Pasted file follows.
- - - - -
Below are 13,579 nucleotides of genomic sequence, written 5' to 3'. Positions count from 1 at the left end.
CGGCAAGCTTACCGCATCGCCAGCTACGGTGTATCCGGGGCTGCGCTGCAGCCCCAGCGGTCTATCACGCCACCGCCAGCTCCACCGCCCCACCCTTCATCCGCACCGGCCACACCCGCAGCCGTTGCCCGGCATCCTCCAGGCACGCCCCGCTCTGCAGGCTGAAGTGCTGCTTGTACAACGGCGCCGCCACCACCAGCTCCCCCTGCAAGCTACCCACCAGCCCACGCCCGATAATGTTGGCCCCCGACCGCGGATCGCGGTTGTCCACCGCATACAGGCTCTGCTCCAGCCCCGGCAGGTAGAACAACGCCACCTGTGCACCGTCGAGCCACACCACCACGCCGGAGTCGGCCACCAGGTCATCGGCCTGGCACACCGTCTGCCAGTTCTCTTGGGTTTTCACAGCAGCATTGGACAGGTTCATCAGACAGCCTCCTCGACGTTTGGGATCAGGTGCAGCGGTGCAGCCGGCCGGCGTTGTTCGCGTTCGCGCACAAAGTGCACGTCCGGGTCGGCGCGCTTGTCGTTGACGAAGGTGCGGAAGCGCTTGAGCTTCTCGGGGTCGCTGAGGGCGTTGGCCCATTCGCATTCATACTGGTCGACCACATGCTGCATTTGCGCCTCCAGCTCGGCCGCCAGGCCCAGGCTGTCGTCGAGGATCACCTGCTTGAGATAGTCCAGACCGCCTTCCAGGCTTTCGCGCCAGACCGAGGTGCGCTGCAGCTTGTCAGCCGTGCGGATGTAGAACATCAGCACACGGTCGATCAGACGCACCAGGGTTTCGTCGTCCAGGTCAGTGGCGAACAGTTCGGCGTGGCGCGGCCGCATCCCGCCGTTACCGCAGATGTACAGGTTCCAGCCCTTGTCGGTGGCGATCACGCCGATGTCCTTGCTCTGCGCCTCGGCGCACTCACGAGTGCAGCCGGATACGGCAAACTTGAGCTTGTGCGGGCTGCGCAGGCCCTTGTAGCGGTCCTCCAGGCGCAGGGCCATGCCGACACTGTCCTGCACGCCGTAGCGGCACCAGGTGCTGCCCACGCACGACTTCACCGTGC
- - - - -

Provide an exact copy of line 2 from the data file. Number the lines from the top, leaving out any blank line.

CGGCAAGCTTACCGCATCGCCAGCTACGGTGTATCCGGGGCTGCGCTGCAGCCCCAGCGGTCTATCACGCCACCGCCAGCTCCACCGCCCCACCCTTCATCCGCACCGGCCACACCCGCAGCCGTTGCCCGGCATCCTCCAGGCACGCCCCGCTCTGCAGGCTGAAGTGCTGCTTGTACAACGGCGCCGCCACCACCAGCTCCCCCTGCAAGCTACCCACCAGCCCACGCCCGATAATGTTGGCCCCCGACCGCGGATCGCGGTTGTCCACCGCATACAGGCTCTGCTCCAGCCCCGGCAGGTAGAACAACGCCACCTGTGCACCGTCGAGCCACACCACCACGCCGGAGTCGGCCACCAGGTCATCGGCCTGGCACACCGTCTGCCAGTTCTCTTGGGTTTTCACAGCAGCATTGGACAGGTTCATCAGACAGCCTCCTCGACGTTTGGGATCAGGTGCAGCGGTGCAGCCGGCCGGCGTTGTTCGCGTTCGCGCACAAAGTGCACGTCCGGGTCGGCGCGCTTGTCGTTGACGAAGGTGCGGAAGCGCTTGAGCTTCTCGGGGTCGCTGAGGGCGTTGGCCCATTCGCATTCATACTGGTCGACCACATGCTGCATTTGCGCCTCCAGCTCGGCCGCCAGGCCCAGGCTGTCGTCGAGGATCACCTGCTTGAGATAGTCCAGACCGCCTTCCAGGCTTTCGCGCCAGACCGAGGTGCGCTGCAGCTTGTCAGCCGTGCGGATGTAGAACATCAGCACACGGTCGATCAGACGCACCAGGGTTTCGTCGTCCAGGTCAGTGGCGAACAGTTCGGCGTGGCGCGGCCGCATCCCGCCGTTACCGCAGATGTACAGGTTCCAGCCCTTGTCGGTGGCGATCACGCCGATGTCCTTGCTCTGCGCCTCGGCGCACTCACGAGTGCAGCCGGATACGGCAAACTTGAGCTTGTGCGGGCTGCGCAGGCCCTTGTAGCGGTCCTCCAGGCGCAGGGCCATGCCGACACTGTCCTGCACGCCGTAGCGGCACCAGGTGCTGCCCACGCACGACTTCACCGTGC